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Publication numberUS7262034 B2
Publication typeGrant
Application numberUS 10/480,486
PCT numberPCT/EP2002/005960
Publication dateAug 28, 2007
Filing dateMay 31, 2002
Priority dateJul 3, 2001
Fee statusPaid
Also published asDE10132178A1, US20040152173
Publication number10480486, 480486, PCT/2002/5960, PCT/EP/2/005960, PCT/EP/2/05960, PCT/EP/2002/005960, PCT/EP/2002/05960, PCT/EP2/005960, PCT/EP2/05960, PCT/EP2002/005960, PCT/EP2002/05960, PCT/EP2002005960, PCT/EP200205960, PCT/EP2005960, PCT/EP205960, US 7262034 B2, US 7262034B2, US-B2-7262034, US7262034 B2, US7262034B2
InventorsDaniela Kruse, Georg Thierbach
Original AssigneeDegussa Ag
Export CitationBiBTeX, EndNote, RefMan
External Links: USPTO, USPTO Assignment, Espacenet
Using bacillus culture to generate vitamin b5; bioreactors
US 7262034 B2
Abstract
The invention provides a process for the fermentative preparation of D-pantothenic acid and/or salts thereof or feedstuffs additives comprising these by fermentation of microorganisms of the Bacillus group, in particular those which already produce D-pantothenic acid, which comprises enhancing, in particular over-expressing, in the microorganisms one or more of the nucleotide sequence(s) which code(s) for the gene or ORF serA, serC, ywpJ or glyA.
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Claims(12)
1. A process for the improved production of at least one of D-pantothenic acid and an alkaline earth metal salt thereof, comprising:
a) fermenting, in a fermentation broth, microorganisms of the Bacillus group selected from the group consisting of Bacillus subtilis, Bacillus lentimorbus, Bacillus lentus, Bacillus firmus, Bacillus pantothenticus, Bacillus amyloliquefaciens, Bacillus cereus, Bacillus circulans, Bacillus coagulans, Bacillus licheniformis, Bacillus megaterium, Bacillus pumilus, Bacillus thuringiensis, Bacillus halodurans, Bacillus brevis, Bacillus stearothermophilus, and Bacillus pulvifaciens, in which at least one nucleotide sequence from Bacillus subtilis which encodes a protein selected from the group consisting of phosphoserine aminotransferase, phosphoglycerate dehydrogenase and serine hydroxymethyltransferase is overexpressed, wherein the microorganisms produce D-pantothenic acid before the nucleotide sequence is overexpressed, and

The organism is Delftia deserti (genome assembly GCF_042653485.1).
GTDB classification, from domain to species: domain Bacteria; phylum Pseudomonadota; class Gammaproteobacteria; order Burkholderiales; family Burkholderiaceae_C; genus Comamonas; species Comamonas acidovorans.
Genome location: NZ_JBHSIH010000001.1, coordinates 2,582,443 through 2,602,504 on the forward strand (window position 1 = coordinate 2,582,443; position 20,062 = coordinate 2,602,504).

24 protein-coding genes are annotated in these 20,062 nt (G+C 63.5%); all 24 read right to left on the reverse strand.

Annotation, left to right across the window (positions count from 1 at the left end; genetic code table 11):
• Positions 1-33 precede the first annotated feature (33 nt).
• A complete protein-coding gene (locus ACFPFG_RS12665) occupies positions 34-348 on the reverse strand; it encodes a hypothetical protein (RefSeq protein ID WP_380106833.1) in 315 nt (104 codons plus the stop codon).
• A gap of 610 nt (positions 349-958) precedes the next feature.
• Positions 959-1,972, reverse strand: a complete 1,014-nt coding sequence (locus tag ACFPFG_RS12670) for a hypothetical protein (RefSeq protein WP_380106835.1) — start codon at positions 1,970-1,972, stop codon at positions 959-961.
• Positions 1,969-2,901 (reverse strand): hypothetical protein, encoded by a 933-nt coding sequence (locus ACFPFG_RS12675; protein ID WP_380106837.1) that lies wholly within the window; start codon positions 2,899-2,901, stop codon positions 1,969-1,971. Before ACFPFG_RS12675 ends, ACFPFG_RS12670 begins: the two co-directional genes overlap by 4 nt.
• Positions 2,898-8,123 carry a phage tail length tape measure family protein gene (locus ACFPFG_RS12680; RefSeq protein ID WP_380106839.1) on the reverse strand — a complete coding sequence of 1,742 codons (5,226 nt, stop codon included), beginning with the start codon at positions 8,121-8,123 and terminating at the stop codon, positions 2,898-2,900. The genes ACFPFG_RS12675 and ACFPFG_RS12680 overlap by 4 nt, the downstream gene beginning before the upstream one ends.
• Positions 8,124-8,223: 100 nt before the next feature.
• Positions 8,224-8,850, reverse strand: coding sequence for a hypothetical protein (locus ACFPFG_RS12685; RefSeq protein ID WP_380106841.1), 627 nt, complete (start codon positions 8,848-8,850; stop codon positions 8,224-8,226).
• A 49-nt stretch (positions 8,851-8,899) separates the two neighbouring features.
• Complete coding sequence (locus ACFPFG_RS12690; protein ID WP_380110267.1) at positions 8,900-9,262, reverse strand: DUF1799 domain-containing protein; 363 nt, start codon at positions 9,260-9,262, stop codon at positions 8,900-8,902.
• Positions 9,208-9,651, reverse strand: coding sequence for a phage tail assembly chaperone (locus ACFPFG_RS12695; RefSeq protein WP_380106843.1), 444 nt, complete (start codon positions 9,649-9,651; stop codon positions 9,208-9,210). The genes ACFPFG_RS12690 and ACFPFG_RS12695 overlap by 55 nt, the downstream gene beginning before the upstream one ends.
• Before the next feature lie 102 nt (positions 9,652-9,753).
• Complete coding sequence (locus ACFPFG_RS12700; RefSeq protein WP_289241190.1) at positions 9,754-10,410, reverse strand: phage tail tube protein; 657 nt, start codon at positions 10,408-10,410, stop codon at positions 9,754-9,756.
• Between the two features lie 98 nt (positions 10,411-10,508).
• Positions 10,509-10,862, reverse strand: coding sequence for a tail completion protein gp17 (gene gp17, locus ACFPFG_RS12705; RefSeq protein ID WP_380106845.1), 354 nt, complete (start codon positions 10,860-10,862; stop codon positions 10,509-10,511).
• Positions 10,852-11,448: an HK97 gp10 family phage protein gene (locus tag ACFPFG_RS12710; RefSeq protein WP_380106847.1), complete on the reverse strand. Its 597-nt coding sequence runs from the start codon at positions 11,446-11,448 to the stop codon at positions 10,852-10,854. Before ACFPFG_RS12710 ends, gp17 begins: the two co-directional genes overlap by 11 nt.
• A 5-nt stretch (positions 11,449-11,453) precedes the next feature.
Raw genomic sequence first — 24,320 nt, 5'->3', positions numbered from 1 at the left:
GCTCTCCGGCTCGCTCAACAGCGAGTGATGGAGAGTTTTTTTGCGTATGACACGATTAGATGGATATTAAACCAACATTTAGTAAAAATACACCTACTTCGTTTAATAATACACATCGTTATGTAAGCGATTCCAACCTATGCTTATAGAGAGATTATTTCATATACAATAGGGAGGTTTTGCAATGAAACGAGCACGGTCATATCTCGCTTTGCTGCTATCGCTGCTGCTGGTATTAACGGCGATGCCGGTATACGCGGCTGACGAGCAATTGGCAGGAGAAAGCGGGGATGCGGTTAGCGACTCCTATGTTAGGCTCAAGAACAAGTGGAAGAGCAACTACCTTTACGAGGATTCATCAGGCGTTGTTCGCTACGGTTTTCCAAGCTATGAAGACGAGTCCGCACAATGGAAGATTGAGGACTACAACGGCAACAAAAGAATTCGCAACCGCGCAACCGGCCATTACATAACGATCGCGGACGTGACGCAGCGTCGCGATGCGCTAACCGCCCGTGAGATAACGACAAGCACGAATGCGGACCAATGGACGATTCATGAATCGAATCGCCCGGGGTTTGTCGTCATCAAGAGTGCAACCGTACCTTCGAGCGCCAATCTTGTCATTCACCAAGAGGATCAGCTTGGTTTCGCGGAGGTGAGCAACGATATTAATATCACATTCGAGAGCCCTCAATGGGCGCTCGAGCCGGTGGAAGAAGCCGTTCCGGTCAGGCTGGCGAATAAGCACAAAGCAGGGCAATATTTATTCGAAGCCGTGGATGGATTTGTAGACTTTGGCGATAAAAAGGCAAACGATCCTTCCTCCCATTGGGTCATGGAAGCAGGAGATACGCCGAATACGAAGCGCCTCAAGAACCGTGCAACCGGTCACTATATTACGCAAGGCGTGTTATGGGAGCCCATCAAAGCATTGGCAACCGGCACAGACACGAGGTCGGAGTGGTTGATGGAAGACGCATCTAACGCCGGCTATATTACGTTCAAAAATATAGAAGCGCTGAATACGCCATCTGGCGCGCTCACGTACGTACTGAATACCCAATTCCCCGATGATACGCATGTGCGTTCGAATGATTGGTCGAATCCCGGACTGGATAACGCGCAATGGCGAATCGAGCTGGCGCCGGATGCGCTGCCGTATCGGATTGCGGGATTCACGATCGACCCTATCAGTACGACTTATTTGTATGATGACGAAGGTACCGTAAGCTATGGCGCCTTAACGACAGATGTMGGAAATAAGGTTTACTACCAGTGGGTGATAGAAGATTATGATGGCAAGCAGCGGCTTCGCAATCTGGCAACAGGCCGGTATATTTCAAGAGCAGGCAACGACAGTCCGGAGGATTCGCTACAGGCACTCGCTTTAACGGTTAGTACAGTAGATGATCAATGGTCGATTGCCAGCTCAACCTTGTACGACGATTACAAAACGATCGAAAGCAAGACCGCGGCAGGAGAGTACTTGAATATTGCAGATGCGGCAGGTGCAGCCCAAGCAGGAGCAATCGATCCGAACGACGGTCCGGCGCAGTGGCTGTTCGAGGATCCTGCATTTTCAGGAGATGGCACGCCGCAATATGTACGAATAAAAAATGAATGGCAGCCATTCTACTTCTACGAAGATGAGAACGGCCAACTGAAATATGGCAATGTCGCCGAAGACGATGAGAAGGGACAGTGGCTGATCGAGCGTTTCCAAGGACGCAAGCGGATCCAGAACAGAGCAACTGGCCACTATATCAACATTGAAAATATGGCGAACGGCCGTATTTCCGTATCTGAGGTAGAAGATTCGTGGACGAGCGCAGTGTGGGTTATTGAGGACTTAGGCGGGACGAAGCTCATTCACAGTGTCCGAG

b) concentrating the D-pantothenic acid and/or salts thereof in the fermentation broth or in the microorganisms.
2. A process as claimed in claim 1, wherein the microorganisms are fermented in the presence of alkaline earth metal salts which are added continuously or discontinuously.
3. A process as claimed in claim 1 or 2, wherein the microorganisms are Bacillus subtilis.
4. A process as claimed in claim 1, wherein at least one polynucleotide selected from the group consisting of:
4.1 the panE polynucleotide which codes for ketopantoate reductase,
4.2 the panB polynucleotide which codes for ketopantoate hydroxymethyltransferase,
4.3 the panD polynucleotide which codes for aspartate decarboxylase,
4.4 the panC polynucleotide which codes for pantothenate synthetase,
4.5 the ilvB and ilvN polynucleotides which code for acetohydroxy acid synthetase,
4.6 the alsS polynucleotide which codes for α-acetolactate synthase,
4.7 the ilvC polynucleotide which codes for acetohydroxy acid isomeroreductase, and
4.8 the ilvD polynucleotide which codes for dihydroxy acid dehydratase is additionally overexpressed.
5. A process as claimed in claim 1, wherein at least one polynucleotide selected from the group consisting of:
5.1 the ansB polynucleotide which codes for L-aspartase,
5.2 the alsD polynucleotide which codes for acetolactate decarboxylase,
5.3 the coaA polynucleotide which codes for pantothenic acid kinase, and
5.4 the coaX polynucleotide which codes for coaX-pantothenic acid kinase is additionally attenuated.
6. A process as claimed in claim 1, wherein over-expression is achieved by at least one measure selected from the group consisting of use of a plasmid vector, optimization of the ribosome binding site, use of an additional promoter and incorporation of at least one additional gene copy.
7. The process according to claim 1, further comprising isolating the D-pantothenic acid and/or salts thereof.
8. The process according to claim 2, wherein the alkaline earth metal salts are added in stoichiometric amounts equivalent to the D-pantothenic acid formed.
9. The process according to claim 2, further comprising recovering alkaline earth metal salts of D-pantothenic acid.
10. A process for the preparation of feedstuffs additive comprising D-pantothenic acid and/or salts thereof by fermentation comprising:
a) fermenting, in a fermentation broth, microorganisms of the Bacillus group selected from the group consisting of Bacillus subtilis, Bacillus lentimorbus, Bacillus lentus, Bacillus firmus, Bacillus pantothenticus, Bacillus amyloliquefaciens, Bacillus cereus, Bacillus circulans, Bacillus coagulans, Bacillus licheniformis, Bacillus megaterium, Bacillus pumilus, Bacillus thuringiensis, Bacillus halodurans, Bacillus brevis, Bacillus stearothermophilus, and Bacillus pulvifaciens, in which at least one nucleotide sequence from Bacillus subtilis which encodes a protein selected from the group consisting of phosphoserine aminotransferase, phosphoglycerate dehydrogenase and serine hydroxymethyltransferase is overexpressed, wherein the microorganisms produce D-pantothenic acid before the nucleotide sequence is overexpressed, and